Monthly Archives

September 2013

Cystic fibrosis

By Applying for disability benefits when you have:

Can I Get Social Security Disability Benefits for Cystic Fibrosis?

  • How Does the Social Security Administration Decide if I Qualify for Disability Benefits for Cystic Fibrosis?
  • About Cystic Fibrosis and Disability
  • Winning Social Security Disability Benefits for Cystic Fibrosis by Meeting a Listing
  • Residual Functional Capacity Assessment for Cystic Fibrosis
  • Getting Your Doctor’s Medical Opinion About What You Can Still Do

How Does the Social Security Administration Decide if I Qualify for Disability Benefits for Cystic Fibrosis?

If you have cystic fibrosis, Social Security disability benefits may be available. To determine whether you are disabled by your cystic fibrosis, the Social Security Administration first considers whether your cystic fibrosis is severe enough to meet or equal a listing at Step 3 of the Sequential Evaluation Process.SeeWinning Social Security Disability Benefits for Cystic Fibrosis by Meeting a Listing. If you meet or equal a listing because of cystic fibrosis, you are considered disabled. If your cystic fibrosis is not severe enough to equal or meet a listing, the Social Security Administration must assess your residual functional capacity (RFC) (the work you can still do, despite your cystic fibrosis), to determine whether you qualify for benefits at Step 4 and Step 5 of the Sequential Evaluation Process.See Residual Functional Capacity Assessment for Cystic Fibrosis.

About Cystic Fibrosis and Disability

What Is Cystic Fibrosis?

Cystic fibrosis is a severe genetic disease that causes production of excess mucus. It has major effects on the lungs and the digestive system. In cystic fibrosis the function of the exocrine glands is impaired. Exocrine glands secrete substances outside of the body or into body cavities. Examples include the mucous glands lining the bronchial tree, sweat glands, and glands in the pancreas that secrete digestive enzymes.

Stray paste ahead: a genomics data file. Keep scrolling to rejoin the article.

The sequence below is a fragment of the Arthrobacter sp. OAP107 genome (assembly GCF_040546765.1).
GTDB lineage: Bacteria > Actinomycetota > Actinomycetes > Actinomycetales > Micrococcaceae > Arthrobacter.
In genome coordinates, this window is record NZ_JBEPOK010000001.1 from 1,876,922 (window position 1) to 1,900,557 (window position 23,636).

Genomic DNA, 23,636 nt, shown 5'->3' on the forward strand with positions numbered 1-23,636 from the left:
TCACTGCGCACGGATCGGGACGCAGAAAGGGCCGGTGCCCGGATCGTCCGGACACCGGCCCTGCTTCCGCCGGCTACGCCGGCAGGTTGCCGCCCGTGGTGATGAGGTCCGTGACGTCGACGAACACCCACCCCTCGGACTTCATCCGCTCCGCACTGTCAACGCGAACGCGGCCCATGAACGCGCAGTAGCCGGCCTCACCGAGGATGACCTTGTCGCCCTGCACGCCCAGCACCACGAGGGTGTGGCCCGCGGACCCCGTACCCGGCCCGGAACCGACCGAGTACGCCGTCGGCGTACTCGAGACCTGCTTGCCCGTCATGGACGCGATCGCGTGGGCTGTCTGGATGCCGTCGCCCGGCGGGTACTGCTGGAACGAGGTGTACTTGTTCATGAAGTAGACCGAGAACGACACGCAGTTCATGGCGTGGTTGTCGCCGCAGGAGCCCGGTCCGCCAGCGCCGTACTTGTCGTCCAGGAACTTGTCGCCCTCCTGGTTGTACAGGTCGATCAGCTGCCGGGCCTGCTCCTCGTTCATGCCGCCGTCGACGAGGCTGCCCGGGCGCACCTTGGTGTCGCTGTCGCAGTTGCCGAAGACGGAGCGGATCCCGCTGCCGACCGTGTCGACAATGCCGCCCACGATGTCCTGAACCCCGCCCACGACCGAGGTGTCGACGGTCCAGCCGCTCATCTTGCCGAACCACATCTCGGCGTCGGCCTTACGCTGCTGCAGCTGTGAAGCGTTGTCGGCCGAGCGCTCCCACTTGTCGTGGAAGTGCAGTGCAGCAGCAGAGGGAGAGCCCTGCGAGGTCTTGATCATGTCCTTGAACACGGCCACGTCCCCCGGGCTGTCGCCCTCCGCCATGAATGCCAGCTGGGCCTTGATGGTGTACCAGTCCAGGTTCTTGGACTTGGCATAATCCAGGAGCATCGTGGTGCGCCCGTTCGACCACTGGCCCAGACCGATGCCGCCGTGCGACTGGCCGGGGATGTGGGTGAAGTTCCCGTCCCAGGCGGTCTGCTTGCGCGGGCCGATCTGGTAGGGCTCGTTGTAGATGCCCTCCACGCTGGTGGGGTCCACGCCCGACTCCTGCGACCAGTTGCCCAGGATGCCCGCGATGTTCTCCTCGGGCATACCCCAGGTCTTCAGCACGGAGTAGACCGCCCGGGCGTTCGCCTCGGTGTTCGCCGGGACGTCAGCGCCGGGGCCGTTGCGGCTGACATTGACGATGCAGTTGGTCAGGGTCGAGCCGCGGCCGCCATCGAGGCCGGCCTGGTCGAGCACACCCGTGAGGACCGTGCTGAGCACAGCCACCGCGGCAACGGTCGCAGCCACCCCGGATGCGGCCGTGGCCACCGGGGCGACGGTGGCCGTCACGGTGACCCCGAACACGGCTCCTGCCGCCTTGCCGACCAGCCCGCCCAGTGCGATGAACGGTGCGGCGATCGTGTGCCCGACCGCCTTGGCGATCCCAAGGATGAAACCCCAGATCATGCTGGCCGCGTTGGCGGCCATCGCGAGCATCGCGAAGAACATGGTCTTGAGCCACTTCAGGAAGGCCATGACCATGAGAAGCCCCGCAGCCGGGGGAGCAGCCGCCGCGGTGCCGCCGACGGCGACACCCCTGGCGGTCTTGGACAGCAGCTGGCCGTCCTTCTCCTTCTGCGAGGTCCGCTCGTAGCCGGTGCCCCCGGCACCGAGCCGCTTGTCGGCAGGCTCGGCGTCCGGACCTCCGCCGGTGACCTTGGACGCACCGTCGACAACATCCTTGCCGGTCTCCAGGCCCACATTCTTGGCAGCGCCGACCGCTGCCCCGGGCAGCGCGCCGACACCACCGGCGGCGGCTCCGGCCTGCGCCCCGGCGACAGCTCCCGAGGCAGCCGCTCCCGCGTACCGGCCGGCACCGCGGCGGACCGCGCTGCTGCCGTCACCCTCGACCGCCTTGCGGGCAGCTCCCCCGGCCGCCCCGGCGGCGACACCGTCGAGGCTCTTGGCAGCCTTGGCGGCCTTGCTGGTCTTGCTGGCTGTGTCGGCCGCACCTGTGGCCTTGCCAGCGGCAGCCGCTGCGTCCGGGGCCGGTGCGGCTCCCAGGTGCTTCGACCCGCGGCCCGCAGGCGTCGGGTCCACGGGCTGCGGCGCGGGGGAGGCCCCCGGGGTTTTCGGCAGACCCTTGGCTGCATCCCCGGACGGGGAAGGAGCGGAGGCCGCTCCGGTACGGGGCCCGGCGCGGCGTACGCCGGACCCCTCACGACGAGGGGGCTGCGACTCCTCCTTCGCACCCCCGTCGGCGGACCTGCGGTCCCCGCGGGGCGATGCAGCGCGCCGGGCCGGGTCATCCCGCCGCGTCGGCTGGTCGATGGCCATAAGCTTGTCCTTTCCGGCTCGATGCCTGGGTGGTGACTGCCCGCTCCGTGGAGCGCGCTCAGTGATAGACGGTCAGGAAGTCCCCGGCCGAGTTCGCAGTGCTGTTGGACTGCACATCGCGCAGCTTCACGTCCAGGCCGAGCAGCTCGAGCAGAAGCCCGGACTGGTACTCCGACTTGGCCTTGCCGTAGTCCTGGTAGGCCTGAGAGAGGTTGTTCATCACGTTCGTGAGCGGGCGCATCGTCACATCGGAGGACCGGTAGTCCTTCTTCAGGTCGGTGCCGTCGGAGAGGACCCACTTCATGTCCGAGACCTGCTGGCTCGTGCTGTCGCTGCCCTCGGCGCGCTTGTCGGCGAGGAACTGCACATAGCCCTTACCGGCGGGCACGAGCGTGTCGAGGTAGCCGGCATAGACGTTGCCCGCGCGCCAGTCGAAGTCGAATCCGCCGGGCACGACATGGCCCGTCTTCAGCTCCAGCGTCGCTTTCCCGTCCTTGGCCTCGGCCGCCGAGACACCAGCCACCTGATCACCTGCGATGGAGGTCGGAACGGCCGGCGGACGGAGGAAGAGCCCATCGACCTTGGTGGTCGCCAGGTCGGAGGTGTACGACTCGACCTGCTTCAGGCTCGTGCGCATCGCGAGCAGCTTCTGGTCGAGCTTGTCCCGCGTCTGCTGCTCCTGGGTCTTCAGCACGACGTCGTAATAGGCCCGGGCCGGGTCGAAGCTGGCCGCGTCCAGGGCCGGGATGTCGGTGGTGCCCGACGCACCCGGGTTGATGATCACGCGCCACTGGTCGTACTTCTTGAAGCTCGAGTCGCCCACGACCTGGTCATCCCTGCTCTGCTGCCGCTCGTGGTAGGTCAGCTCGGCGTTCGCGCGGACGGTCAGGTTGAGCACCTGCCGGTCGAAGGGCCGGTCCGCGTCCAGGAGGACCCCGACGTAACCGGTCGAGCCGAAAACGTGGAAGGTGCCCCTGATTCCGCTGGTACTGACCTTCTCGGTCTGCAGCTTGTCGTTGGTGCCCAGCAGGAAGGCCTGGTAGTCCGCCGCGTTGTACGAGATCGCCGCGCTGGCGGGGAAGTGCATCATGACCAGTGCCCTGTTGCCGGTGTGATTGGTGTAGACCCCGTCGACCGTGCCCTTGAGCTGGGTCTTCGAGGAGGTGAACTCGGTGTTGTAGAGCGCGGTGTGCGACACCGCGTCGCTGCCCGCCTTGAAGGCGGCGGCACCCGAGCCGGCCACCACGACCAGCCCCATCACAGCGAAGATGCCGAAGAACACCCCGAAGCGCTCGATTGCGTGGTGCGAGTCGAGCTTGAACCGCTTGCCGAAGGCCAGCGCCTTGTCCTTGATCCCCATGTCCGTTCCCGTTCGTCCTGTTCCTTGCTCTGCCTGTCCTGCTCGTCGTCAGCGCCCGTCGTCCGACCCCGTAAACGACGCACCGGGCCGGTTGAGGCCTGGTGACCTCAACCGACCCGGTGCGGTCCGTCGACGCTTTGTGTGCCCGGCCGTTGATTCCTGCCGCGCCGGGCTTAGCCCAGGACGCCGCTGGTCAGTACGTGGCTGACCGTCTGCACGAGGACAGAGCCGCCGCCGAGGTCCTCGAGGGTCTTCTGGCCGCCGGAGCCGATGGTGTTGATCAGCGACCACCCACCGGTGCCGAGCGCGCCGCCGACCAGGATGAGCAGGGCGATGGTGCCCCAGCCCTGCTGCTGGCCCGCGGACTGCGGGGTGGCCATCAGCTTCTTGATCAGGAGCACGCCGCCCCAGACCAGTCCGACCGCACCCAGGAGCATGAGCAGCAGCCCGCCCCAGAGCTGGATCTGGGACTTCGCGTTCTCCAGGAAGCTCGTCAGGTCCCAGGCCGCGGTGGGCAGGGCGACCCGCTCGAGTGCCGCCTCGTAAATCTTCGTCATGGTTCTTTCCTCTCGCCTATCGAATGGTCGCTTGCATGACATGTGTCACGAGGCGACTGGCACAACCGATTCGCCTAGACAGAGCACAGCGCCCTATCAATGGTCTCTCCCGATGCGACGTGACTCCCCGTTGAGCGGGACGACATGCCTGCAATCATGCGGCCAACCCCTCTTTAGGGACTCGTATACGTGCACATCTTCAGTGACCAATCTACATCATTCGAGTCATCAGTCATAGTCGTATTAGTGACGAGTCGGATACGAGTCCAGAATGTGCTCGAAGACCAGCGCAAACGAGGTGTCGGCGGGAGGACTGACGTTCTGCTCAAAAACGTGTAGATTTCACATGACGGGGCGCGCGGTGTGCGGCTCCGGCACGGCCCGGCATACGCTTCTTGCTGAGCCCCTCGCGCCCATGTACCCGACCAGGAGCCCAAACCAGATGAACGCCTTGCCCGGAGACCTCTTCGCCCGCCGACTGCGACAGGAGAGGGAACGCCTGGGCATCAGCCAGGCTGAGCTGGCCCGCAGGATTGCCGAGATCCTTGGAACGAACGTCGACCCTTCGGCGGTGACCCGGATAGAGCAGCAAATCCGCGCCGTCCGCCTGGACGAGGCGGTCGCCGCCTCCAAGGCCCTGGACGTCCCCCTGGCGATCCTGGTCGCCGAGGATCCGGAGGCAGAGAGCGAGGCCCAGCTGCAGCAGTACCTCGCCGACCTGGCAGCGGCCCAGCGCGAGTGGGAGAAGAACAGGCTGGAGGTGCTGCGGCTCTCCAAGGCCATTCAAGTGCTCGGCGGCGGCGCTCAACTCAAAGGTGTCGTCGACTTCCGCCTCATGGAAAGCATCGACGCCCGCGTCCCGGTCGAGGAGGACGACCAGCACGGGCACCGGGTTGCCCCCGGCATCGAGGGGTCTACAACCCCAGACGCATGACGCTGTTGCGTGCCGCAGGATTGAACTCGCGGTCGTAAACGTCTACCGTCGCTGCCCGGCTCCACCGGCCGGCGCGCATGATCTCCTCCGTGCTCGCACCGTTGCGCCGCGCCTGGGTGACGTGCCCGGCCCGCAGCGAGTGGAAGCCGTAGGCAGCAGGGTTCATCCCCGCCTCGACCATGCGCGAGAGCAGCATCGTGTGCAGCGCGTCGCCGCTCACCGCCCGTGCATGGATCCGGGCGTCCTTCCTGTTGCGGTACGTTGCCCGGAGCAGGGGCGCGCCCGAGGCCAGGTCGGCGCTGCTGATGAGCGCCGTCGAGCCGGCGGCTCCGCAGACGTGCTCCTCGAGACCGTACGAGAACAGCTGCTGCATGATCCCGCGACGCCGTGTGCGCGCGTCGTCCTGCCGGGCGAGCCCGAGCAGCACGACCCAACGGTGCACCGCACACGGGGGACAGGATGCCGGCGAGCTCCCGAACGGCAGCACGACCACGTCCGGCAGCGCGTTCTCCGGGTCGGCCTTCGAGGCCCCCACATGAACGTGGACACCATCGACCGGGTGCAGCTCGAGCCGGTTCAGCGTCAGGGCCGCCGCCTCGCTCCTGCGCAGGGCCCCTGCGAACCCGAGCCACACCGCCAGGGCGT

There are about 30,000 cases of cystic fibrosis in the U.S., but around 5% of the population unknowingly carries a mutated cystic fibrosis gene. The disorder principally affects whites of northern European descent, but all races can be affected.

Presently, there is no cure for cystic fibrosis. Care is mostly supportive—pulmonary hygiene to drain mucus from the lungs and prevent the onset of pneumonia, antibiotics to treat infection, replacement pancreatic enzymes, exercise, and good nutrition.

Lung Problems in Cystic Fibrosis

The lung problem in cystic fibrosis results from thick, dry bronchial mucus that cannot be adequately cleared from the airways. The excess mucus leads to coughing and sputum production sometimes with coughing up of blood (hemoptysis). Pneumonia and other lung infections are also a frequent problem. Chronic lung infections can lead to chronic obstructive lung disease.

The thick mucus needs to be removed from the lungs with frequent pulmonary hygiene, consisting of postural drainage and chest percussion. This is done by clapping with cupped hands on the front and back of the chest while the person lies with his or her head over the edge of a bed so that gravity helps clear the secretions. Mechanical devices may also be used for chest percussion.

Medications to thin mucous secretions (mucolytics) and bronchodilators to improve air flow are typical components of treatment. Additionally, an inhaled enzyme can help break down cellular material accumulating in the bronchi.